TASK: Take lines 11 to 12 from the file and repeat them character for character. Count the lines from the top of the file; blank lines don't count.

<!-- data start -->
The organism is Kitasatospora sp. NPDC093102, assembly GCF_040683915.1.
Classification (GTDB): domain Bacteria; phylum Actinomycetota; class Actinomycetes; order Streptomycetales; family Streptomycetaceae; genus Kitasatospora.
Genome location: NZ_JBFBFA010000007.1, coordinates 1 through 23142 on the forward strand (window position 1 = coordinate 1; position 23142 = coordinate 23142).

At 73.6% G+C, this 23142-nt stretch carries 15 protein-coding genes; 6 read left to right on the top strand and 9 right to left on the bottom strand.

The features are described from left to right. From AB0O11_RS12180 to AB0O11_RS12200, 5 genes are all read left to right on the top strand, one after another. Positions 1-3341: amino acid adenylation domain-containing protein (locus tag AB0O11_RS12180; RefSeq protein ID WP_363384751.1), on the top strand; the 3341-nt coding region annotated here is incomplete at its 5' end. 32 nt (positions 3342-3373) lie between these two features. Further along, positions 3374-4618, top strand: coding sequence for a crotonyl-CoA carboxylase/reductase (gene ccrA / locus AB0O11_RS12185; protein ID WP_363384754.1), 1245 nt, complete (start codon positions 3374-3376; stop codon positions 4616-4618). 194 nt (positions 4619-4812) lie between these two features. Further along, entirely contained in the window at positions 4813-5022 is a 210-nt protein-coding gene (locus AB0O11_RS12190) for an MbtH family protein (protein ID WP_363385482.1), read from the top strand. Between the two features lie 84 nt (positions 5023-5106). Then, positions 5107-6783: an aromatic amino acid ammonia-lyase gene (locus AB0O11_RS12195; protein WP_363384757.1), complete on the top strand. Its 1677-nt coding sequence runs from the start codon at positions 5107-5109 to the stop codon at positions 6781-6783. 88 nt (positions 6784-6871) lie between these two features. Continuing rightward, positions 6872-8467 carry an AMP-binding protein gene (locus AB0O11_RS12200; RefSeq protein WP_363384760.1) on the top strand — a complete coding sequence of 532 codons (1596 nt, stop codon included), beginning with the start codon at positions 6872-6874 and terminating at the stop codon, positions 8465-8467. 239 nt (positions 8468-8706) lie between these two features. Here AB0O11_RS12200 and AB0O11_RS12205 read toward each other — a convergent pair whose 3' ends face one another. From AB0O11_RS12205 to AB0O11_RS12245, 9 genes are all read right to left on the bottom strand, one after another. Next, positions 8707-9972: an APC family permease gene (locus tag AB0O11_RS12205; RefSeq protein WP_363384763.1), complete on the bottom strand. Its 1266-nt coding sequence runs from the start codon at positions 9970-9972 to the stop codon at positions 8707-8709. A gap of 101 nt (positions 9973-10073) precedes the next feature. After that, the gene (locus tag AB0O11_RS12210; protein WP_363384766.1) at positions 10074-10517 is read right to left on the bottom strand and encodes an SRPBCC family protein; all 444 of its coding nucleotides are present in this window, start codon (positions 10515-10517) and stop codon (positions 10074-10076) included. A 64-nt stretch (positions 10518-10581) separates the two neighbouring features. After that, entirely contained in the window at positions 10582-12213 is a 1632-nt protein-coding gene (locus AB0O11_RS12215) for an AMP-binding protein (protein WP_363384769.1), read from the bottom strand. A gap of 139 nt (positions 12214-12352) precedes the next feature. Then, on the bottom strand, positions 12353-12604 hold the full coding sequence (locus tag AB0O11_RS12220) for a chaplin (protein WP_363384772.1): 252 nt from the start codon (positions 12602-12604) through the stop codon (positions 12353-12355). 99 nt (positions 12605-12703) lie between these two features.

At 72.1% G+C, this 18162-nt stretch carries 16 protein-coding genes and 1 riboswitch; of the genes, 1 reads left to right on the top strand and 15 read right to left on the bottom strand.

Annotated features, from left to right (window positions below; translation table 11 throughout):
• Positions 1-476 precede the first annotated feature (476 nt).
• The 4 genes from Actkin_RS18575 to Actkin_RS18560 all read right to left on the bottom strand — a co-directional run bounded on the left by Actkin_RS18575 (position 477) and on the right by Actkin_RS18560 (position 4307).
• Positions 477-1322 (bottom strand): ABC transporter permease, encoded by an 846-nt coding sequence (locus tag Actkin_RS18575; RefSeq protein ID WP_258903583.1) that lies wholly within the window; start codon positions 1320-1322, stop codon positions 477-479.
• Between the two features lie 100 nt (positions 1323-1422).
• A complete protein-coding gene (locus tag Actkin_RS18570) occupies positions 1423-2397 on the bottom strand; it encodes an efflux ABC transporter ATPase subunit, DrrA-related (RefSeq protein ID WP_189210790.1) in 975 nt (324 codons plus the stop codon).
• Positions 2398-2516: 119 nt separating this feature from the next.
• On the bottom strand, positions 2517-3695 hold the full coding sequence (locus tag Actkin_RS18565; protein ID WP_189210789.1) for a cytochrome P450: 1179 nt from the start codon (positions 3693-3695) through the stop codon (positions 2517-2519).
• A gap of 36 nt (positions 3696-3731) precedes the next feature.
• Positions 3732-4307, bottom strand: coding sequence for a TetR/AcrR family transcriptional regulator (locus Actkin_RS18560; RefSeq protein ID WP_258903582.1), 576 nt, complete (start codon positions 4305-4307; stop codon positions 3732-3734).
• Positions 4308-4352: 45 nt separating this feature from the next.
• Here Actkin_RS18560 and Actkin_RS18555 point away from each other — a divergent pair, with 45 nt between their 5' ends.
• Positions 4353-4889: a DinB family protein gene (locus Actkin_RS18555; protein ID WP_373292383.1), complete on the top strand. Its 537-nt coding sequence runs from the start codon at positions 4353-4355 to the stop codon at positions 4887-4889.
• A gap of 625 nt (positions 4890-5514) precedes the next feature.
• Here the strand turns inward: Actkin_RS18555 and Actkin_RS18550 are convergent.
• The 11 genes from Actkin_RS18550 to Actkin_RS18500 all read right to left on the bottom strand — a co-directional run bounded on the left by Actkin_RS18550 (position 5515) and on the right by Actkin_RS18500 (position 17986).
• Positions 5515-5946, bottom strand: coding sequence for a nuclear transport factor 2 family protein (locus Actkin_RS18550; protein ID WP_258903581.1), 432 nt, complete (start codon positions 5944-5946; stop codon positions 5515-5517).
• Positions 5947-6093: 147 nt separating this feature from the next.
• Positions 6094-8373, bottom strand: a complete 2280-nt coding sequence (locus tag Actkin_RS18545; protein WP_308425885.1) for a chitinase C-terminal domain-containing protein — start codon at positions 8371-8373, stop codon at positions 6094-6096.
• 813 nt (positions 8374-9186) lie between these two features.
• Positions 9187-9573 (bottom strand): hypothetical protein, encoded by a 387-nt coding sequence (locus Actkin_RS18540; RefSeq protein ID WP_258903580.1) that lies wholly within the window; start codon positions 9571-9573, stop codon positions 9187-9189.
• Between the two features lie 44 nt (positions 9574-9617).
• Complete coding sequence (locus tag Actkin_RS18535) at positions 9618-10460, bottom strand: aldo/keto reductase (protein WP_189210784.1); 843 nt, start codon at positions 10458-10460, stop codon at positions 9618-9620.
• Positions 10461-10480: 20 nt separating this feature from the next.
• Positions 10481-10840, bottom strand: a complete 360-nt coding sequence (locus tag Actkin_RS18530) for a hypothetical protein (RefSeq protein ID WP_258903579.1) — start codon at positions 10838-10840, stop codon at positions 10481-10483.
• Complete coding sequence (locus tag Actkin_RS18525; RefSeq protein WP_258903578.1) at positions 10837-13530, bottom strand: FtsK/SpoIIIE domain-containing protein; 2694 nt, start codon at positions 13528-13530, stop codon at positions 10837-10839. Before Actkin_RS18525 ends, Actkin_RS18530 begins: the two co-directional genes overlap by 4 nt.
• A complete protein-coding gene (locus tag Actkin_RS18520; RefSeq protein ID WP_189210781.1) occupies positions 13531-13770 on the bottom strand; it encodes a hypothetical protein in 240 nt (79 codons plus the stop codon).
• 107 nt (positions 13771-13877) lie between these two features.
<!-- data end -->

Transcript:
• Between the two features lie 100 nt (positions 1323-1422).
• A complete protein-coding gene (locus tag Actkin_RS18570) occupies positions 1423-2397 on the bottom strand; it encodes an efflux ABC transporter ATPase subunit, DrrA-related (RefSeq protein ID WP_189210790.1) in 975 nt (324 codons plus the stop codon).